Dividend investing is a tried-and-true strategy for generating strong, steady returns in economies both good and bad. But as corporate America's slew of dividend cuts and suspensions over the past few years has demonstrated, it's not enough simply to buy a high yield. You also need to make sure those payouts are sustainable.
Let's examine how Synovus
First and foremost, dividend investors like a large forward yield. But if a yield gets too high, it may reflect investors' doubts about the payout's sustainability. If investors had confidence in the stock, they'd be buying it, driving up the share price and shrinking the yield.
Synovus yields 2.1%, about in line with the S&P 500.
2. Payout ratio
The payout ratio might be the most important metric for judging dividend sustainability. It compares the amount of money a company paid out in dividends last year to the earnings it generated. A ratio that's too high -- say, greater than 80% of earnings -- indicates that the company may be stretching to make payouts it can't afford, even when its dividend yield doesn't seem particularly high.
Synovus doesn't have a payout ratio because it lost money over the past year.
3. Balance sheet
The best dividend payers have the financial fortitude to fund growth and respond to whatever the economy and competitors throw at them. The Tier 1 capital ratio is a commonly used leverage metric for banks that compares equity and reserves with total risk-weighted assets. In a non-financial crisis, a ratio above 13% is generally considered to be relatively conservative. The non-performing asset ratio is a good measure of credit quality. Below 1% is generally a good sign, while a ratio above 2% may be a bit worrying.
Let's see how Synovus stacks up next to some of its peers:
Tier 1 Capital Ratio
Non-Performing Asset Ratio
Source: S&P Capital IQ.
While each of these institutions has a reasonable Tier 1 capital ratio, Synovus', Zions', and TCF's non-performing assets are at elevated levels. However, Synovus, Zion, and Susquehanna have seen their non-performing ratios decline over the past couple of years.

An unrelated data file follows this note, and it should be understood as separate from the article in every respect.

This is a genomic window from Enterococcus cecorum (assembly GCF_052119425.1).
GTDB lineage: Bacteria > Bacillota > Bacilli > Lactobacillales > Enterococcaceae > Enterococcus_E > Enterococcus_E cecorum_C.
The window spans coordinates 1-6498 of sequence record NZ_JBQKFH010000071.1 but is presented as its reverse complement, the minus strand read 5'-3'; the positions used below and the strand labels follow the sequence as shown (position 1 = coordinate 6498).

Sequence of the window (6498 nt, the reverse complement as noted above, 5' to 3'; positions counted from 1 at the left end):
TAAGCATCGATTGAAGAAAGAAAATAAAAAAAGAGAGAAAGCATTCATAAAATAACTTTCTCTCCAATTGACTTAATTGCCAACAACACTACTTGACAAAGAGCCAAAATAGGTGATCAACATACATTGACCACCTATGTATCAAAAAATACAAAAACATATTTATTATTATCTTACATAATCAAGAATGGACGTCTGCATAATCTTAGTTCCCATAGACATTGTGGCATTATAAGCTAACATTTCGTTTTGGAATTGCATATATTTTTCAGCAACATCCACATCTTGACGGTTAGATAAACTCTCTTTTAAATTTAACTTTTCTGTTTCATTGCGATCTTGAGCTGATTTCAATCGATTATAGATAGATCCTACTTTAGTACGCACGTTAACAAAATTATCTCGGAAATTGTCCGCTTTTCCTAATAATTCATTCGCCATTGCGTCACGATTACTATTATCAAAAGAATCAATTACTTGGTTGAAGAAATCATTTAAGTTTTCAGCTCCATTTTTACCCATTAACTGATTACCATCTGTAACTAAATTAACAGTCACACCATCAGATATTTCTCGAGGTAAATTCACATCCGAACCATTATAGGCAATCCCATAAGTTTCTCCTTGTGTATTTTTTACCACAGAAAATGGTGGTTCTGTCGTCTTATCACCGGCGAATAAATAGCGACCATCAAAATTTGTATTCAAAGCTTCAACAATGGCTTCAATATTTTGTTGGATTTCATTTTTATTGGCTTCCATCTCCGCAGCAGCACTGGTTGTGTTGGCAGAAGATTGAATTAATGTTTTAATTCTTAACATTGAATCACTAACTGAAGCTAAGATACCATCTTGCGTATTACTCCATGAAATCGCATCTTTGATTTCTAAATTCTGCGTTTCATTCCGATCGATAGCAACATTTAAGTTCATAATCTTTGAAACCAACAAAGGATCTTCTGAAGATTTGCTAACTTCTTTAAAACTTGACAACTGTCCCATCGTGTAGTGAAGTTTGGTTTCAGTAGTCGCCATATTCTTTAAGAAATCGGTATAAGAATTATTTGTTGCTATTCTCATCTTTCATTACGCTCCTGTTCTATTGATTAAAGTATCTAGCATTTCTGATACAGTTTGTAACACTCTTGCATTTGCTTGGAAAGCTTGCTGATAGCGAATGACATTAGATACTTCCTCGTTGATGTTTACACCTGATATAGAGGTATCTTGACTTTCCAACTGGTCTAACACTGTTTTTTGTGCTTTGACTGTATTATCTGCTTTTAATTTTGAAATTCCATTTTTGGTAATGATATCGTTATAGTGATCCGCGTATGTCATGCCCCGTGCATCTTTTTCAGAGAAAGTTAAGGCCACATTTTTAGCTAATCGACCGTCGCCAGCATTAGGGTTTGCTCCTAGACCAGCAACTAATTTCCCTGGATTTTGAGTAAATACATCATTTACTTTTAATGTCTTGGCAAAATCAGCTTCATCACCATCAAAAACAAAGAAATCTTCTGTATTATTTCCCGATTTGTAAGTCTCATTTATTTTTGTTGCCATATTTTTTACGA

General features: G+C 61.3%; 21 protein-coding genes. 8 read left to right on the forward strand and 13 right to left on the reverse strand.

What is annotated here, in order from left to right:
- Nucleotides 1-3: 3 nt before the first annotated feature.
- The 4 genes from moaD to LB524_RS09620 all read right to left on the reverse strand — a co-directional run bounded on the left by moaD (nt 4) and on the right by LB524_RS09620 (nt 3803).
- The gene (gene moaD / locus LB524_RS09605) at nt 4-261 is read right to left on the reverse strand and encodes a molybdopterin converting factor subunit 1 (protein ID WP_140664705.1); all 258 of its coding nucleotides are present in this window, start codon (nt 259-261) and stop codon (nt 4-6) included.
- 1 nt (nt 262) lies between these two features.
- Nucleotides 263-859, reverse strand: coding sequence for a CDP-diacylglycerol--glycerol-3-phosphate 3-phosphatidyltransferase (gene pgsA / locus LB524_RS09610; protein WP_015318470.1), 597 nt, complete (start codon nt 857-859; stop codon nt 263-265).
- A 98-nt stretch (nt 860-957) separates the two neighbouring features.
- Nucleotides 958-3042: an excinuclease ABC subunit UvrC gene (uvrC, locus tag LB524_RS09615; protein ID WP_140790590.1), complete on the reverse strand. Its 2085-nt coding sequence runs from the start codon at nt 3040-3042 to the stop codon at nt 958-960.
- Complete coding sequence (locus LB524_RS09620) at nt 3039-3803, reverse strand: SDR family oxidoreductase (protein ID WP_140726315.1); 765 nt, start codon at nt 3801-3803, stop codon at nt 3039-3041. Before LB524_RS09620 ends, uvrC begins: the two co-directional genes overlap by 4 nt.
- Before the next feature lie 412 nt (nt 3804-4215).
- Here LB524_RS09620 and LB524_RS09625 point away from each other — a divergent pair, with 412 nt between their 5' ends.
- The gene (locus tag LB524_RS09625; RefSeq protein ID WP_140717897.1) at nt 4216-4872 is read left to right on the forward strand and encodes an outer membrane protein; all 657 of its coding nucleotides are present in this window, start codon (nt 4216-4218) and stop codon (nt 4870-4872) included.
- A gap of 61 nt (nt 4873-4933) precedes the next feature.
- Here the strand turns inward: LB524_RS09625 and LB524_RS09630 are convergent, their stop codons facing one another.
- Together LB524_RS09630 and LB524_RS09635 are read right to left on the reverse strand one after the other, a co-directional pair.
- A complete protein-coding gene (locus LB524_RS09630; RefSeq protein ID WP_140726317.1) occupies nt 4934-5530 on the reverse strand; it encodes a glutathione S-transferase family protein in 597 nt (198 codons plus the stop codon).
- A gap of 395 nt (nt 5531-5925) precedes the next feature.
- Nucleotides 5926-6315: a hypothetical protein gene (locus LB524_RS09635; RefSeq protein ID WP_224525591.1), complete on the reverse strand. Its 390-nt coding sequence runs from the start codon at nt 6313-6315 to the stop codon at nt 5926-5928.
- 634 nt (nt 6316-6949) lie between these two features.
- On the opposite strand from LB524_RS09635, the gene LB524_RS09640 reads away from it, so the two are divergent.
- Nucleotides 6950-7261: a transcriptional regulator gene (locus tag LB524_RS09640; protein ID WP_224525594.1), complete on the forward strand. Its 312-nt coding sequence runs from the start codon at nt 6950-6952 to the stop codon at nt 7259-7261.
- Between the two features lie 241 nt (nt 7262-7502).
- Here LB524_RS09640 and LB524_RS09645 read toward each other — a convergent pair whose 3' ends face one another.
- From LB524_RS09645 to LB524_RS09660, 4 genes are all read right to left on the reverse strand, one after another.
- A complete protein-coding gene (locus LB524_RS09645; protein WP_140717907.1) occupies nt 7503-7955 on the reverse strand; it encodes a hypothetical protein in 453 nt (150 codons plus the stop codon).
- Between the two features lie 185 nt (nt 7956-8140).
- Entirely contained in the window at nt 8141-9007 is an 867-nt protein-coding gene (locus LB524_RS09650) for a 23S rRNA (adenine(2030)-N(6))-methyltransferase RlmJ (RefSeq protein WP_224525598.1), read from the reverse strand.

A large dividend is nice; a large growing dividend is even better. To support a growing dividend, we also want to see earnings growth.
5-Year Annual Earnings-per-Share Growth
5-Year Annual Dividend-per-Share Growth
Source: S&P Capital IQ. N/A = not applicable.
The financial crisis obviously hasn't been kind to these banks. All of their dividends have been crushed. Susquehanna's is back on the rise, while Synovus and Zions, which aren't yet back to profitability, still pay the $0.01 quarterly amount that many banks needed to cut back to in accordance with bailout terms.
The Foolish bottom line
Given its recent losses and elevated non-performing assets, Synovus clearly isn't a dividend dynamo today. But its reasonable capital levels and improving credit quality do indicate that a big turnaround could be in progress for this troubled bank. If you're looking for some great dividend stocks, check out "Secure Your Future With 11 Rock-Solid Dividend Stocks," a special report from The Motley Fool about some serious dividend dynamos. I invite you to grab a free copy to discover everything you need to know about the 11 generous dividend payers -- simply click here.
Ilan Moscovitz doesn't own shares of any company mentioned. You can follow him on Twitter @TMFDada. Try any of our Foolish newsletter services free for 30 days. We Fools may not all hold the same opinions, but we all believe that considering a diverse range of insights makes us better investors. The Motley Fool has a disclosure policy.